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Arduino and Simulink?

Asked by cerverus33 on 15 Apr 2012
My question it's simple... there is a download called "*Simulink Support Package for Arduino Uno Hardware*" And another one called "*Embedded Coder Support Package for Arduino*" What's the diference between them? I already installed the last one, just because i didn't know how to install the first one

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1 Answer

Answer by Dan Lluch on 16 Apr 2012

As of R2012a, MathWorks enabled Simulink to have built-in hardware support for Arduino, Lego, and Beagleboard. This allows users to ru their algorithms on those platforms directly from Simulink. This does leverage code generation technology, but the workflow is meant to be very streamlined and easy, primarily serving educational users, whose main intent may be to get something running on the hardware very quickly and in a very exploratory fashion. More information can be found here: http://www.mathworks.com/products/simulink/simulink-targets/ For this capability you only need Simulink.
A major tool workflow available to MathWorks products is production code generation. For C/C++ this is cornerstoned in Embedded Coder. Arduino is one example target available for those workflows. Some features that are available here are items like code tracability, Processor in the Loop, and many other aspects that the production code generation user may be interested in. this requires the Coder family of products.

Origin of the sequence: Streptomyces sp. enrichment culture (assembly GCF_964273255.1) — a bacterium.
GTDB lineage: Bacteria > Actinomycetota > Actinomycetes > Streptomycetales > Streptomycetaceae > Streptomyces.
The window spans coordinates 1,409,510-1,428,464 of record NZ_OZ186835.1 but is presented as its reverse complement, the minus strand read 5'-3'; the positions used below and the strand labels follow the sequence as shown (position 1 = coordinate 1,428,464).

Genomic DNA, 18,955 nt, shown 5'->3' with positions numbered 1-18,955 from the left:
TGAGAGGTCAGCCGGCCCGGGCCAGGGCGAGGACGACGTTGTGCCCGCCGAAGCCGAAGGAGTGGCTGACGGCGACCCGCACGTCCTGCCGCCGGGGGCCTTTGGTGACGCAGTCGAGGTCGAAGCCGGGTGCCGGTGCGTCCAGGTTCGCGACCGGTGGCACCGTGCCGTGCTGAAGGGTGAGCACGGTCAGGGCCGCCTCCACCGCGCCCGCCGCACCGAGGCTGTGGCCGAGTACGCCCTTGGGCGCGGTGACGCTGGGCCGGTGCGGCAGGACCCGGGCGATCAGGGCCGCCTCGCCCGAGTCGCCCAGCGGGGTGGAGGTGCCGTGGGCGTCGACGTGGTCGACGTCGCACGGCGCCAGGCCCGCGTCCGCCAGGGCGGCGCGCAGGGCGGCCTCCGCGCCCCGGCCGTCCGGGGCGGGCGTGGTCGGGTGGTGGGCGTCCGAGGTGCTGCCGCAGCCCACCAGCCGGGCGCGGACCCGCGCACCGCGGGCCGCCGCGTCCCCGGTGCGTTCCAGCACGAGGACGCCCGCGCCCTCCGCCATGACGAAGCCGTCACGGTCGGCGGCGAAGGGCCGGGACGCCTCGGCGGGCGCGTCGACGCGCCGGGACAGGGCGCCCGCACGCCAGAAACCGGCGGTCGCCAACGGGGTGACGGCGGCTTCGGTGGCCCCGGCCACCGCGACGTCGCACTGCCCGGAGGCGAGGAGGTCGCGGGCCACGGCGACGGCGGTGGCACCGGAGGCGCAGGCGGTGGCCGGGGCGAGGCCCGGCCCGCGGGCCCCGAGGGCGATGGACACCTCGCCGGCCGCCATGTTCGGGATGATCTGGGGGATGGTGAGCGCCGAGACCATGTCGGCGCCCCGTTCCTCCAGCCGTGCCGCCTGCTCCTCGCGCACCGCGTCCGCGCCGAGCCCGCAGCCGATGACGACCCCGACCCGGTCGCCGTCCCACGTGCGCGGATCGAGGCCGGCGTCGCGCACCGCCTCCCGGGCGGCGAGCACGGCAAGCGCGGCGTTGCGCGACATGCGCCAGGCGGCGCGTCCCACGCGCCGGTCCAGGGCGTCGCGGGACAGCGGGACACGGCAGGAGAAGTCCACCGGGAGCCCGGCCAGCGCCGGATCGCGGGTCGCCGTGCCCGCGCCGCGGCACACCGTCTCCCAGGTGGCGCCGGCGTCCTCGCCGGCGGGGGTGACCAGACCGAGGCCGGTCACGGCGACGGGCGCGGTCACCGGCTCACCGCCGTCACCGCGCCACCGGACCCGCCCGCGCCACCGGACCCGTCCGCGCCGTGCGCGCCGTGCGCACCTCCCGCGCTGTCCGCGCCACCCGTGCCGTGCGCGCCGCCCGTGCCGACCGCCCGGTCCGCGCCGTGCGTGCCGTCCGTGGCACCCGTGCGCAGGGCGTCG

You also asked how to install the first one... you need R2012a. And if you have access to that, you just need to execute 'targetinstaller' at the command prompt. you can refer to this video for more information on installation: http://www.mathworks.com/products/simulink/simulink-targets/videos/introduction-to-simulink-support-for-target-hardware.html
Hope this helps, Dan

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It actually doesn't answer the question. The Simulink Support Package for Arduino provides near the exact same blocks as Embedded Coder Support Package for Arduino. The former is only available on R2012a while the latter is available on R2010b, R2011a, or R2011b. Processor-In-the-Loop appears to just be renamed to 'Run on hardware'
The only outward differences appear to be that it uses the R2012a tool "targetinstaller", some cosmetic changes on the library and servo support.

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